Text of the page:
Washington, D.C., March 7, 2001 – The release this week of the United Nations’ latest summary reports on global warming have many of the scientists who contributed to them up in arms over the way their work has been twisted to serve a political agenda. The Third Assessment Report’s three Summaries for Policy Makers have taken the work of the UN Intergovernmental Panel on Climate Change’s (IPCC) contributing scientists and distorted it until if reflects the political agenda of its bureaucratic authors – that catastrophic global warming is undeniable, that the problem demands massive intervention in the global economy, and that the nations of the world have no rational choice but to support the Kyoto Protocol in order to stave off disaster. <?xml:namespace prefix = o ns = "urn:schemas-microsoft-com:office:office" />
The actual science of the Third Assessment Report (TAR), however, in no way supports such conclusions. The Summaries for Policy Makers are less a condensed version of the IPCC’s full report than they are effective propaganda tools for misleading the media and alarming the public into supporting the policies of international environmental activists. Several co-authors of the full TAR have voiced their concerns:
It [the IPCC report] is presented as a consensus that involves hundreds, perhaps thousands, of scientists and none of them were asked if they agreed with anything in the report except for the one or two pages they worked on. It uses summaries to misrepresent what scientists say; uses language that means different things to scientists and laymen; exploits public ignorance over quantitative matters; exploits what scientists can agree on while ignoring disagreements to support the global warming agenda; exaggerates scientific accuracy and certainty; exaggerates the authority of undistinguished scientists; and poses leading questions.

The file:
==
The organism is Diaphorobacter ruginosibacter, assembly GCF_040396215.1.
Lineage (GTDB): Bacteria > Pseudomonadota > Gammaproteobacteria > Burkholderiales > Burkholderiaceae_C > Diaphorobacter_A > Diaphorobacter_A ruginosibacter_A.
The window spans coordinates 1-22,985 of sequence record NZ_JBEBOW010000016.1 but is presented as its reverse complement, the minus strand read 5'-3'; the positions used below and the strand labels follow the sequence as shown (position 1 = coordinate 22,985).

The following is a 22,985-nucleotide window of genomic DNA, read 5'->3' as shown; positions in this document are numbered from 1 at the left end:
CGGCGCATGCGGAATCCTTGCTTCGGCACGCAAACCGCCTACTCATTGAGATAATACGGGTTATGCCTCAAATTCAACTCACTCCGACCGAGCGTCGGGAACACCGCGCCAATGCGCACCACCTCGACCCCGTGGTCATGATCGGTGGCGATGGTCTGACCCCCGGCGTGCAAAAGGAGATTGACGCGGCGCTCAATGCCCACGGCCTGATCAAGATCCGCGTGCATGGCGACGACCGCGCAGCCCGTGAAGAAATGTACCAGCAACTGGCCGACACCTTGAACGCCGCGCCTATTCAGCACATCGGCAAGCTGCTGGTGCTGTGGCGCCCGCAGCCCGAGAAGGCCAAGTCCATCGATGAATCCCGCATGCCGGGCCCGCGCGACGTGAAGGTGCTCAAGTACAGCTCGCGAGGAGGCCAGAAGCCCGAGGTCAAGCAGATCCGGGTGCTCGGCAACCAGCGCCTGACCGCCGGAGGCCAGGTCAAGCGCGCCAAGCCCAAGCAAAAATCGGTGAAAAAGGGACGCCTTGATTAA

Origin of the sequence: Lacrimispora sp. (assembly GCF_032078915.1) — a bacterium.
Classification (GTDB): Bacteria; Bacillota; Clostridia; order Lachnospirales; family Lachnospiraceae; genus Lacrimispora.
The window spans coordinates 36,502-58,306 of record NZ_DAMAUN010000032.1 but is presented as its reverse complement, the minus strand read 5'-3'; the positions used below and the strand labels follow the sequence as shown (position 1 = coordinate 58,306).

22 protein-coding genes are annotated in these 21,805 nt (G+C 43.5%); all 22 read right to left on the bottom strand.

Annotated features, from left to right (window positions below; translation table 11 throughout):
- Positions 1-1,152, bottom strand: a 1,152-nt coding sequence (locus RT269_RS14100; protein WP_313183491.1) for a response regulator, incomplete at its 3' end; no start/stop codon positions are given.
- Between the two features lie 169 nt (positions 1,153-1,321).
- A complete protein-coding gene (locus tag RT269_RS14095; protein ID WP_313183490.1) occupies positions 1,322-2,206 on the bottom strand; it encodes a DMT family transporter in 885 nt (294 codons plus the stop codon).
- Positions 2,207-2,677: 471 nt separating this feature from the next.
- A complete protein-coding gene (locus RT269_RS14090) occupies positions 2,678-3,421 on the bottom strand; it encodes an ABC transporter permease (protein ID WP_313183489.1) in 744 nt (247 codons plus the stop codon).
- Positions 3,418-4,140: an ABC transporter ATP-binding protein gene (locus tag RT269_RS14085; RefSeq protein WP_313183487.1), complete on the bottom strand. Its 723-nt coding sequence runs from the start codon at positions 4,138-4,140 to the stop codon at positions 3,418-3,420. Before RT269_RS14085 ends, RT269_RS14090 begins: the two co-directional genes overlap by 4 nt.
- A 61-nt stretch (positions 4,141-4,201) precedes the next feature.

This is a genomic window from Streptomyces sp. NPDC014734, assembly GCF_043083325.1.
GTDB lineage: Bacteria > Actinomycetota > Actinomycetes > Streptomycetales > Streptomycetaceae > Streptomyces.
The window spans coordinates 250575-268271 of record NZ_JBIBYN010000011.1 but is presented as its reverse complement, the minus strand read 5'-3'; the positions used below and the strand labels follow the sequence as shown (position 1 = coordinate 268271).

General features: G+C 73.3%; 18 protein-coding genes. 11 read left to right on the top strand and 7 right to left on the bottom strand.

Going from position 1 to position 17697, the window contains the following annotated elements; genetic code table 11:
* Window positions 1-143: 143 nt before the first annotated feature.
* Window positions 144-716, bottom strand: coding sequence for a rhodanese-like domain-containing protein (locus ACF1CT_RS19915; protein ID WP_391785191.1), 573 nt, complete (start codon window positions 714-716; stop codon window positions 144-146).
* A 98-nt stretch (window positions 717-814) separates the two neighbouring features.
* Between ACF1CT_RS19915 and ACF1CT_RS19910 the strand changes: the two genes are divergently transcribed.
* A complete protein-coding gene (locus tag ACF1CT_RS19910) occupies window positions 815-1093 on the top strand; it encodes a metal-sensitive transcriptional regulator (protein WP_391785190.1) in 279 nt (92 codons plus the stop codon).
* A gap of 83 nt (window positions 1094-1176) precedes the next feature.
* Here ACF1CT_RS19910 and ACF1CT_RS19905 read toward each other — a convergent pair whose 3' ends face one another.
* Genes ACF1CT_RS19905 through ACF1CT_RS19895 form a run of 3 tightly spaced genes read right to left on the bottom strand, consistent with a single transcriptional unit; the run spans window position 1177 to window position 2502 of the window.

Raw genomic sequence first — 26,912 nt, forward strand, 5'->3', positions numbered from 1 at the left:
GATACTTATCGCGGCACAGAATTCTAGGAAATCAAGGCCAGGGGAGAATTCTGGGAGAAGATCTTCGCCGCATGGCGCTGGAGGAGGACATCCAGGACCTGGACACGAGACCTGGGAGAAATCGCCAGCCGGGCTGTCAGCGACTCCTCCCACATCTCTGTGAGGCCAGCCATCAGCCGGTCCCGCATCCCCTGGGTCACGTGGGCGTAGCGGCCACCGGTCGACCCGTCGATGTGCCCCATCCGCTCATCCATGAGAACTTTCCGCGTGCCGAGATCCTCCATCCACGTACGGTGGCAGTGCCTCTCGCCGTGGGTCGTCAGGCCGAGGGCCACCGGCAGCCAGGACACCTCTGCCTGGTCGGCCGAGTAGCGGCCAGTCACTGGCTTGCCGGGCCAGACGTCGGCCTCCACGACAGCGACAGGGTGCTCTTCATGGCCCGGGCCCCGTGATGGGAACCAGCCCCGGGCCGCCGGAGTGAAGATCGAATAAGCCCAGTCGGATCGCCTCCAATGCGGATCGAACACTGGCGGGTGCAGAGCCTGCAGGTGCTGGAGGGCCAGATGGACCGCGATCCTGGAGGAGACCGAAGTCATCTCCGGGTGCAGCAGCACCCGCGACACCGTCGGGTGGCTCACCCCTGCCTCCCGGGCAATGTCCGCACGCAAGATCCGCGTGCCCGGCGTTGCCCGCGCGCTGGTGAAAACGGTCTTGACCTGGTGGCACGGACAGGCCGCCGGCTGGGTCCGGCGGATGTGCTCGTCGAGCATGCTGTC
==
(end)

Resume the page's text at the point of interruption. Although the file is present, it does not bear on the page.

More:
~Dr. Richard Lindzen, Alfred P. Sloan professor of meteorology at the Massachusetts Institute of Technology. Source: Address to the Cooler Heads Coalition, Washington, DC, March 1, 2001.
The world is in much better shape than this doomsday scenario paints. There are 245 different results in that report, and this was the worst-case scenario. It’s the one that’s not going to happen. It was the extreme case of all the different things that can make the world warm.
~Dr. John Christy, director of the Earth System Science Center at the University of Alabama at Huntsville. Source: The Times (London), February 20, 2001.
Based on the science you simply can't make the statement that it is going to warm faster.
~Dr. Andrew Weaver, Canada Research Chair in atmospheric science at the University of Victoria. Source: Toronto Star, January 23, 2001.
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